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AXOLOTL Ambystoma mexicanum
Conservation status: Critically Endangered
... the Salamander, which feedeth upon ashes as bread, and whose joy is at the mouth of the furnace.
The history of the errors of mankind ... is more valuable and interesting than that of their discoveries. Truth is uniform and narrow ... but error is endlessly diversified [and] in this field, the soul has room enough to expand herself to display all her boundless faculties and all of her beautiful and interesting extravagancies and absurdities.
The first time you see an axolotl it is hard to look away. The lidless, beady eyes, the gills branching like soft coral from its neck, and the lizard-like body kitted out with dainty arms and legs, fingers and toes, together with a tad-pole-like tail make this creature seem quite alien. At the same time the large head, fixed smile and flesh-pink skin give it a disconcertingly human appearance. Combined, such contradictory traits are fascinating. It's easy to see why one of the first European names for this creature translates as 'ludicrous fish'. The Argentine writer Julio Cortázar imagines a character gazing at an axolotl for so long and so intently that he becomes one.
The comparatively sober findings of scientific research provide another reason to marvel. Along with its newt cousins, the axolotl is able to regenerate entire severed limbs. Some specialists in regenerative medicine believe that it may be possible one day to restore human limbs and even organs in ways derived at least in part from what we have learned from these creatures. If this does prove to be the case – and even if the potential for axolotl-like regeneration in humans is not as great as hoped – much will have been learned along the way about the workings of cells, which are perhaps the most complex objects in the universe apart from the human brain. And the knowledge gained will be another step in the emergence of unequivocally better ways of understanding life and the relation of the human to the non-human.
But before trying to address such matters, this chapter will digress into what humans have believed about the order of animals to which the axolotl belongs, the actual role that the ancestors of that order played in evolution, and some of the errors people have made in interpreting the past and the present.
The axolotl is a kind of salamander, one of about five hundred species alive today. For thousands of years people believed that salamanders had a special relationship with fire. The Ashmole Bestiary, an illuminated book of beasts made in England in the High Middle Ages, mirrors this: 'The salamander lives in the midst of flames without pain and without being consumed; not only does it not burn, but it puts out flames.'
Few medieval authors or readers would have thought to test this claim. They wouldn't have seen the need. They already knew that every beast in Creation was a lesson in God's plan – or several lessons at once. In the case of the salamander, St Augustine had, early in the Christian era, cited its fire-hardiness to bolster the case for the physical reality of damnation. 'The salamander', he wrote, 'is a sufficiently convincing example that everything which burns is not consumed, as the souls in hell are not.' Later commentators, by contrast, saw the animal's supposed non-combustibility as a symbol of righteousness: like the salamander, the chosen would withstand fire just as Shadrach, Meshach and Abednego had withstood the fiery furnace.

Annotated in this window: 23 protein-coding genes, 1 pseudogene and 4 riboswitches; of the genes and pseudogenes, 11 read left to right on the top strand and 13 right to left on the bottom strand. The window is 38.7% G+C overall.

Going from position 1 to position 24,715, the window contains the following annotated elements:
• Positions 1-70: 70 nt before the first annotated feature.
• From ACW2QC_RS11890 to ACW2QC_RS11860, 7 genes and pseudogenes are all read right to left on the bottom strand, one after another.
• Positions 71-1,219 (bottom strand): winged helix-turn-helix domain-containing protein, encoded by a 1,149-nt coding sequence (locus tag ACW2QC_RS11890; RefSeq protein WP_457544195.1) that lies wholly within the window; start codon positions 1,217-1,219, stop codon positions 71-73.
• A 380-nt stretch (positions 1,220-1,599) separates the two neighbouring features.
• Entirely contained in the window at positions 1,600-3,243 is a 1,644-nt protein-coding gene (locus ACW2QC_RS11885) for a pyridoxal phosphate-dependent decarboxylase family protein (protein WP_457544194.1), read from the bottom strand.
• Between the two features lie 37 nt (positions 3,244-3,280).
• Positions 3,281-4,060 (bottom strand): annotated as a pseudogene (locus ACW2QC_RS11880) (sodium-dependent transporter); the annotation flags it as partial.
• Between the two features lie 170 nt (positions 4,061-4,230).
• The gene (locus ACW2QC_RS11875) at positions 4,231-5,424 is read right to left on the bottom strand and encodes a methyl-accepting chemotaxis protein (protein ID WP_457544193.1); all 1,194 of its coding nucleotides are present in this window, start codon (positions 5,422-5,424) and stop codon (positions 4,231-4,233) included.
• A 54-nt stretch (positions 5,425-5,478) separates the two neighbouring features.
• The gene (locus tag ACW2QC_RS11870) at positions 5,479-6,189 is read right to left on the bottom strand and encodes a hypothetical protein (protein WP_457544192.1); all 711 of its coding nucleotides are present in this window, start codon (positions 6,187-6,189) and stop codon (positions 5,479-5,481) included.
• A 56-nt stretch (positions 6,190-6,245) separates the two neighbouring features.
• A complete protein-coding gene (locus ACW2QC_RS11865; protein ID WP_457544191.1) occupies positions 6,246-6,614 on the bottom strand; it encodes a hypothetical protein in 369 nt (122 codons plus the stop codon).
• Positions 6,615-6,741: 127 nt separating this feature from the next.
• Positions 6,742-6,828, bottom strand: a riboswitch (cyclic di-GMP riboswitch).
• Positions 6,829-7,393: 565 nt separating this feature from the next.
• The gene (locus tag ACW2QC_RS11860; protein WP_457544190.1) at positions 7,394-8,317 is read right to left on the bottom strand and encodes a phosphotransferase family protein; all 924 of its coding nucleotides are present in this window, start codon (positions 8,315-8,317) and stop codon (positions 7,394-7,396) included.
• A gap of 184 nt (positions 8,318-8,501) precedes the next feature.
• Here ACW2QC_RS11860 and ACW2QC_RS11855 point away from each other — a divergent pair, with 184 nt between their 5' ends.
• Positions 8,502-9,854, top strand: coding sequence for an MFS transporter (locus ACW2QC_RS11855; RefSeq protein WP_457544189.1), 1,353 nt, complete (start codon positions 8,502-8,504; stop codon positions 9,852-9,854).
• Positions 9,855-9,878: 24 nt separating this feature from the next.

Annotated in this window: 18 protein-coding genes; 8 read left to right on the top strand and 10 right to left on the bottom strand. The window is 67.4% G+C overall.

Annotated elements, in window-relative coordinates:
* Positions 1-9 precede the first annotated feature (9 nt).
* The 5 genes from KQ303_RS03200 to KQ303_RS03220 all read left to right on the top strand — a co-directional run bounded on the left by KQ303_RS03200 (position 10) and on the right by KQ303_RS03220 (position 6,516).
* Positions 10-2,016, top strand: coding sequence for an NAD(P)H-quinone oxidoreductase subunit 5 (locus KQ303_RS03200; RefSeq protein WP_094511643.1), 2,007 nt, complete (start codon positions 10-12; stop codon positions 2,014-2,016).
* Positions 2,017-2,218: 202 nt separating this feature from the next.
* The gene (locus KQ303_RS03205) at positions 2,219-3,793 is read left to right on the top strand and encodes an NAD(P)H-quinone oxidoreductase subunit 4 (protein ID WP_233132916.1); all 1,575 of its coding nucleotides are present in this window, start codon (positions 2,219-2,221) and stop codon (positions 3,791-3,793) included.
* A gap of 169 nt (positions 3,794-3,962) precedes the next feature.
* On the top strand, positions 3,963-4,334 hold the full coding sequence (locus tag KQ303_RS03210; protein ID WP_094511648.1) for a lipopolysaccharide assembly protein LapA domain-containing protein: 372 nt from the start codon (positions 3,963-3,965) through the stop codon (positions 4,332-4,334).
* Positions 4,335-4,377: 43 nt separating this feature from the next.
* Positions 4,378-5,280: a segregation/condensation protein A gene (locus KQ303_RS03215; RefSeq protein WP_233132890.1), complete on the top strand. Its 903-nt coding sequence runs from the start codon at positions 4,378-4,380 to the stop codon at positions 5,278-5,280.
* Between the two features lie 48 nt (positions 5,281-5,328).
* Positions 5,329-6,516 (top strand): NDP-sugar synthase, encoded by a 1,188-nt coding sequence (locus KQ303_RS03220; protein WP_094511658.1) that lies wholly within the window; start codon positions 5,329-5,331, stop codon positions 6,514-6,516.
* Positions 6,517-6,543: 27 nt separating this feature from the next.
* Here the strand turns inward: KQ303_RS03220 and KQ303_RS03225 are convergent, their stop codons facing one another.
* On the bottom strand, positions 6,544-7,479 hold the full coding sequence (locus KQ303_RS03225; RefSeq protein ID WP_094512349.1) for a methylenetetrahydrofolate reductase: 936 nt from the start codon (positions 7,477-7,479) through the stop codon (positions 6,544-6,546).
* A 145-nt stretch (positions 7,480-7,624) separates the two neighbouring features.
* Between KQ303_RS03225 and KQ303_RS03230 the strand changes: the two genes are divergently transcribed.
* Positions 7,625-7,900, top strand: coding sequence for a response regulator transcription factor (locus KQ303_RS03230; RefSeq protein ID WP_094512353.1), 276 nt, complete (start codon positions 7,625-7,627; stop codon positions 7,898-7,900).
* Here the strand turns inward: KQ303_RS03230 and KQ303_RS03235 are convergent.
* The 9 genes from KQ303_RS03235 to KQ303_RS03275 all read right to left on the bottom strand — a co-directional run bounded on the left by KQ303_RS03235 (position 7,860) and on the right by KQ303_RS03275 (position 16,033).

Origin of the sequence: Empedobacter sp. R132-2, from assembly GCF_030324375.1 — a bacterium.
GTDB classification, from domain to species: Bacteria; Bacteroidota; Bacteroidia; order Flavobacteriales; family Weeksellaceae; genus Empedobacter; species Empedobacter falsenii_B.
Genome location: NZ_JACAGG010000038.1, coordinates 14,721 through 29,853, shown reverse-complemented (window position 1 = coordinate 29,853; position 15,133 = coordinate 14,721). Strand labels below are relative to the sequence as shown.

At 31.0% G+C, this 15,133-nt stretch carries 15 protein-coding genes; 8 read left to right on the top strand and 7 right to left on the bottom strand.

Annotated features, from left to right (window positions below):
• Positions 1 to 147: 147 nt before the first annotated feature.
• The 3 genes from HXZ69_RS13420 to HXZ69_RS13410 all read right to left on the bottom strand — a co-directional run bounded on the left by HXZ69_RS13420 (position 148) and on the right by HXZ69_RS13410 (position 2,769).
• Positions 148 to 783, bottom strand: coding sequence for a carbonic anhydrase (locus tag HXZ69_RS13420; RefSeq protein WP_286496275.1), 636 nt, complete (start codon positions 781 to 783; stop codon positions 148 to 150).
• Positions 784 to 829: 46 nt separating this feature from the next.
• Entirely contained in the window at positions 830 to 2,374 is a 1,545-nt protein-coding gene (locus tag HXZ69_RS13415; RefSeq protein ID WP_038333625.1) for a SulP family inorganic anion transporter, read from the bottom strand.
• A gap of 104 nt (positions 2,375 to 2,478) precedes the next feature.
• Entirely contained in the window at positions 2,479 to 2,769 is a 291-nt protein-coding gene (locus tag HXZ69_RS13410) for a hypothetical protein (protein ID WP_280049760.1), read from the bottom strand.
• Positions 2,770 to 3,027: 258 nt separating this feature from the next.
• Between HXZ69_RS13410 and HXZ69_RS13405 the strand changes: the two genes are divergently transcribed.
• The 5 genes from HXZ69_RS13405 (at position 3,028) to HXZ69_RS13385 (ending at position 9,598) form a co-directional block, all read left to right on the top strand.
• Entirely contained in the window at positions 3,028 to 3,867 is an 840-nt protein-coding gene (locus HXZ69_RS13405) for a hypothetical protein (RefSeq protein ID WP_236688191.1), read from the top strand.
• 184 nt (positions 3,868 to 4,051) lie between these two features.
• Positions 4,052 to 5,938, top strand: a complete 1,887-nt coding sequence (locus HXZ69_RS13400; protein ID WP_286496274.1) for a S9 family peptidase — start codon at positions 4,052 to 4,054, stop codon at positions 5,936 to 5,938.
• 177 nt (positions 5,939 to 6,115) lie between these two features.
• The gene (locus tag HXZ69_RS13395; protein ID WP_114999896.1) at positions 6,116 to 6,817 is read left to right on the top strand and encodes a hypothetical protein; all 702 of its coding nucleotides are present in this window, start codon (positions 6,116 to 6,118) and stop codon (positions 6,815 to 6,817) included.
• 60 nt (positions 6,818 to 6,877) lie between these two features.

The union of salamander and fire actually predates Christianity and perhaps Judaism. 'Sam andaran' means 'fire within' in Persian, the language of Zoroastrians – early monotheists for whom fire was an important symbol of the divine. But there was more to the salamander in ancient and medieval minds than fire. According to the Ashmole Bestiary, it is also an animal of mass destruction:
It is the most poisonous of all poisonous creatures. Others kill one at a time; this creature kills several at once. For if it crawls into a tree all the apples are infected with its poison, and those that eat them die. In the same way, if it falls in a well, the water will poison those who drink it.
These various attributes – fire creature, symbol of virtue, or poison – sit alongside each other in medieval European bestiaries. By the Renaissance, however, the connection with fire had come to dominate. An unburnable cloth from India is 'salamander wool' (this is probably an early mention of asbestos). For Paracelsus and other European alchemists, the salamander was the 'fire elemental', the essence of one of the four fundamental substances of the universe, which could be summoned to the practitioner's aid. A salamander amid flames also became a piece of branding for a king: a Nike swoosh for Francois I of France competing with Henry VIII of England at the Field of the Cloth of Gold. In the following centuries, storytellers from Cyrano de Bergerac to J. K. Rowling have rejoiced in the fantastic qualities of the fire-living salamander. For some it is entirely make-believe. For others it is definitely real but extremely rare, like – say – the snow leopard today. The Renaissance artist, sexual predator and murderer Benvenuto Cellini provides a good example of this second view: